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Publication numberUS20070153771 A1
Publication typeApplication
Application numberUS 11/325,817
Publication dateJul 5, 2007
Filing dateJan 5, 2006
Priority dateJan 5, 2006
Also published asUS8345624
Publication number11325817, 325817, US 2007/0153771 A1, US 2007/153771 A1, US 20070153771 A1, US 20070153771A1, US 2007153771 A1, US 2007153771A1, US-A1-20070153771, US-A1-2007153771, US2007/0153771A1, US2007/153771A1, US20070153771 A1, US20070153771A1, US2007153771 A1, US2007153771A1
InventorsAnil Doradla, Sreenivasa Gorti, David Wolter
Original AssigneeDoradla Anil K, Sreenivasa Gorti, David Wolter
Export CitationBiBTeX, EndNote, RefMan
External Links: USPTO, USPTO Assignment, Espacenet
Methods and apparatus to provide extended voice over internet protocol (VoIP) services
US 20070153771 A1
Abstract
Methods and apparatus to provide extended voice over Internet protocol (VoIP) services are disclosed. An example residential gateway comprises a radio frequency (RF) detector to detect a presence of a cellular communication device, a service controller to enable a VoIP communication device when the cellular communication device is present, wherein the VoIP communication device and the cellular communication device are different devices.
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Claims(49)
1. A residential gateway comprising:
a radio frequency (RF) detector to detect a presence of a cellular communication device; and
a service controller to enable a voice over Internet protocol (VoIP) communication device when the cellular communication device is present, wherein the VoIP communication device and the cellular communication device are different devices.
2. A residential gateway as defined in claim 1, wherein the cellular communication device and the VoIP communication device are associated with a same telephone number.
3. A residential gateway as defined in claim 2, wherein the RF detector detects the presence of the cellular communication device by detecting at least one of an RF signal from an RF identification (RFID) device associated with the cellular communication device or an RF signal from an RF transceiver implemented by the cellular communication device.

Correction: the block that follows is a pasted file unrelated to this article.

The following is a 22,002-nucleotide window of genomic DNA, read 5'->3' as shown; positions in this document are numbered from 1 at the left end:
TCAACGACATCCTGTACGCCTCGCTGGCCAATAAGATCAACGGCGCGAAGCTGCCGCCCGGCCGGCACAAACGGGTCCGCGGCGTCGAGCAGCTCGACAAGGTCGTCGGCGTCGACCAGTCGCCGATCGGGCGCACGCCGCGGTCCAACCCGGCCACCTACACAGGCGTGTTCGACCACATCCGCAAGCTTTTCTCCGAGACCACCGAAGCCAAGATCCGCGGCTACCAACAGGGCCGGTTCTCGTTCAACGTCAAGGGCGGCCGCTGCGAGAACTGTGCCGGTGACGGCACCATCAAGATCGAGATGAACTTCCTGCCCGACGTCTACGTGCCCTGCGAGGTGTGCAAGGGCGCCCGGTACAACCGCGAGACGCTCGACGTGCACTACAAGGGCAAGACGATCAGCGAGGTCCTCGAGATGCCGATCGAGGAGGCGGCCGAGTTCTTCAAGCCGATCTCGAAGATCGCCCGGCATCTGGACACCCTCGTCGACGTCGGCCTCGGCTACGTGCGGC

4. A residential gateway as defined in claim 4, wherein the RF transceiver is at least one of an Institute of Electrical and Electronics Engineers (IEEE) 802.15.4 (Zigbee) transceiver or an IEEE 802.11 (WiFi) transceiver.
5. A residential gateway as defined in claim 2, further comprising an interface to communicatively couple the residential gateway to the VoIP communication device.
6. A residential gateway as defined in claim 1, further comprising an interface to communicatively couple the residential gateway to an Internet-based network.
7. A residential gateway as defined in claim 1, further comprising a media server to combine signals associated with the VoIP communication device and a second VoIP communication device, wherein the first and the second VoIP communication device are both associated with a same telephone number.
8. A residential gateway as defined in claim 7, wherein the second VoIP communication device is the cellular communication device.
9. A residential gateway as defined in claim 1, further comprising an RF interface to communicatively couple the residential gateway to the cellular communication device.
10. A method comprising:
detecting a presence of a cellular communication device in a voice over Internet protocol (VoIP) service area; and
enabling a VoIP service for a VoIP communication device if the cellular communication device is present, wherein the VoIP communication device and the cellular communication device are physically separate devices.
11. A method as defined in claim 10, further comprising disabling a cellular service to the cellular phone if the cellular communication device is detected in the VoIP service area.
12. A method as defined in claim 10, further comprising enabling the VoIP service to the cellular communication device if the cellular communication device is a dual-mode device.
13. A method as defined in claim 10, further comprising reporting the presence of the cellular communication device in the VoIP service area to a communications network.
14. A method as defined in claim 10, wherein enabling the VoIP service for the VoIP communication device comprises at least one of updating a list of active VoIP communication devices or performing a session initiated protocol (SIP) registration.